Smoke is nearly blinding her. And Stephanie is glad for the mask that Jake gave her, allowing ventilation of air so she isn't nearly choking on the smog of smoke. She ducks under what would have been a glancing hit, comes up under his guard and catches his nose with a right hook. She can feel the gush of blood as cartilage breaks under her fist, barely hears it as she still suffers from him firing the gun too close. He opens his mouth and she hopes it is to make a strangled noise. She's working on loosening his grip on the gun, fights him for it. She kicks him between the legs, watches as he goes down and grip loosens as he reflectively wants to grab the injured part of his anatomy.
She has the gun, throws it into one of the fires and gets a grip around his neck. He doesn't react at first, but soon he is gripping her arm, nearly bruising at first. But between the smoke, his own lack of face protective wear and her choking him, he is out quick. She waits a beat before letting loose, feels for a pulse and is glad enough to find one, though faint. Quickly, she ties him up with some spare handcuffs Jake had thoughtfully provided her, it is one of two pairs that she has.
Raising her head, she wonders if Jake is still shooting, if he's decimated a number of her quarries already, but doesn't know and can't hazard the ability to guess. She wonders, worryingly, if the fires have gotten out of control, if she's doing all of this for nothing. If they're all just going to die in a fire that will consume the area and some of the nearby swamps.
Not the fucking time, Steph.
She ignores the way her body quivers and presses on. She is extra careful, not wanting a repeat of the enemy to find her, to just put a bullet through her before she has any time to react. Especially since her eardrums were affected. So, she takes extra time to try and look, even as her hearing begins to settle and the ringing in her ears dies.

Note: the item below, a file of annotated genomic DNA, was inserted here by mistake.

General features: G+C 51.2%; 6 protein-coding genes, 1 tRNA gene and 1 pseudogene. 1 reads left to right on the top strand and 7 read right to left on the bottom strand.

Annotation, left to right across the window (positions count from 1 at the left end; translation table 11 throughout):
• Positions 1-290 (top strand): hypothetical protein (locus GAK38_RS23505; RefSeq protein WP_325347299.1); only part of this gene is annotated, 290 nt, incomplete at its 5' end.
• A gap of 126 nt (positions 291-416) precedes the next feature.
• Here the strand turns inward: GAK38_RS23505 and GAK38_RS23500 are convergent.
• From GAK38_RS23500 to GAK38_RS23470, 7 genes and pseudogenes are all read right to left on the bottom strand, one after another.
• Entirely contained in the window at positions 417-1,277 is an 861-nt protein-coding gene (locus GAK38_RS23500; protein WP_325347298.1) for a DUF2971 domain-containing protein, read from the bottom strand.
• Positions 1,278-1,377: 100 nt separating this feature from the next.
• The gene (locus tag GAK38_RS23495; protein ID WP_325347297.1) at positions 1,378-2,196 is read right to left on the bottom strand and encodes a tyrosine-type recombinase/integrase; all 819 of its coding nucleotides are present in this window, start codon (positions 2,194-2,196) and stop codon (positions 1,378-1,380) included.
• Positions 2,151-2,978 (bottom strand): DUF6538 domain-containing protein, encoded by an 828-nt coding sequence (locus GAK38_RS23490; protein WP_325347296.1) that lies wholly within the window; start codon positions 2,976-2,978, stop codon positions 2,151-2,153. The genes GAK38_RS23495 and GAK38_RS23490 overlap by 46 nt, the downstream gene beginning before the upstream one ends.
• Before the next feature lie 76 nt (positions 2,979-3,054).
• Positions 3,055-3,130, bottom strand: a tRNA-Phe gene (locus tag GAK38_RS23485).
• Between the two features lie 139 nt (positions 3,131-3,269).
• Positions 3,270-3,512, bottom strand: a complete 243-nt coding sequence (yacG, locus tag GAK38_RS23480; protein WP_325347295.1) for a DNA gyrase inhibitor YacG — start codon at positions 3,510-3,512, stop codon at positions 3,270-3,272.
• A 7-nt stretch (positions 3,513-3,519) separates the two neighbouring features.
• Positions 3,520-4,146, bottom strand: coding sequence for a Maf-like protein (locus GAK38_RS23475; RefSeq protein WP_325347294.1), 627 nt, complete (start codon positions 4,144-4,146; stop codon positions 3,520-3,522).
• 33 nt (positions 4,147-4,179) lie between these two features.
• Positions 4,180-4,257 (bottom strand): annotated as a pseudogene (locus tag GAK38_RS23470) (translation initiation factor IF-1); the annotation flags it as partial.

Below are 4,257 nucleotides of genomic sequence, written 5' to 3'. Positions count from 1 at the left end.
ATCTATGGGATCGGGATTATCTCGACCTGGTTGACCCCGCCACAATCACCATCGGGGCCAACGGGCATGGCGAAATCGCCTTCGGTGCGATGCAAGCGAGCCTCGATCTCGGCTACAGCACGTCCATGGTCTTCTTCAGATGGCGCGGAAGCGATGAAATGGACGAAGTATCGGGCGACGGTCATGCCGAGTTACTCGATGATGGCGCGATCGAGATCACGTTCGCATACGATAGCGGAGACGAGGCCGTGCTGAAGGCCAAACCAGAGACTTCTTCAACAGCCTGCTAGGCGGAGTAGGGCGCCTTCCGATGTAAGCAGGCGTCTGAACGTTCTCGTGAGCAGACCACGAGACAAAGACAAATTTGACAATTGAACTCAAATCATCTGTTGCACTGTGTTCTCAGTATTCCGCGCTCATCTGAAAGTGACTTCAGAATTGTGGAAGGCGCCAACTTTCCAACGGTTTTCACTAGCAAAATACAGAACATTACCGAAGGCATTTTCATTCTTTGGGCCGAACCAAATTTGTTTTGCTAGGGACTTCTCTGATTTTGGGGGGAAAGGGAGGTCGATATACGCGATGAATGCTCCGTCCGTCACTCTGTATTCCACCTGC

She cannot mess up.
So far, she has been able to use nonlethal methods of incapacitating the enemy. She feels proud of that, even as she knows that it might not last at all, likely will not with the plan they've put together in order to force the rebel forces to retreat.
Stephanie is trying not to think about it, is rounding a tent when she sees something that has her heart squeezing painfully. The rebel forces didn't manage to get the enemy leaders, but they got the UN officers. Fleetingly, she wonders if they got Leslie and Amahle, but sees only the diplomats, the celebrities, the scientists – whoever was in the UN to help negotiate peace talks - and Dr. Erskine. They have their hands tied behind their back, kneeling on the ground and heads bowed.
It was almost as scary a sight as that little boy with eyes screaming that he was going to die.
There are men yelling, arguing, and gesturing to the group of kneeled envoys. It sounds twisted, but she's not close enough to hear the words. She waits and watches, gun already up and aimed, but she knows the shotgun is not a distance gun. It is more effective when she is closer than the long distance she is, unable to hear words – but firing now would do her no good besides getting her killed.
Stephanie fights momentary panic, watching as one of the guys, who had been arguing; raise a gun in the direction of their hostages. But no sooner had he done so than he is down, bullet to the side of the head. There is a scramble for the enemy to get down, looking for shooters. Stephanie backtracks, forcing herself to take a detour, to go around now that she knows Jake is still safe, still covering her. She swallows her cry of relief and stays low, knowing that the enemy is focused on their unidentified shooter - Jake.
There is only one guy guarding the hostages, the rest of the forces being used to suppress the rest of the camp. She makes a point to catch the hostages' gazes – as well as one can with a full mask on at any rate. Motions for them to be silent as she creeps up behind their designated guard, closing a hand over his mouth and pulls back. She has surprise on her side as she pulls him out of sight and onto the ground. He is a thin man, frail beneath the baggy, dirty clothes that cover his frame. She pushes a point in his neck, not as blinded by smoke or the immediate need to get his gun away from him. He dropped it when she grabbed him.
He is out and she uses her second pair of cuffs to tie him to a pike, the same one they have the UN visitors tied against, she is just now seeing with her new vantage point. The forces are still focused on finding Jake; more of their numbers are decimated and not at all worried about the lives of their hostages.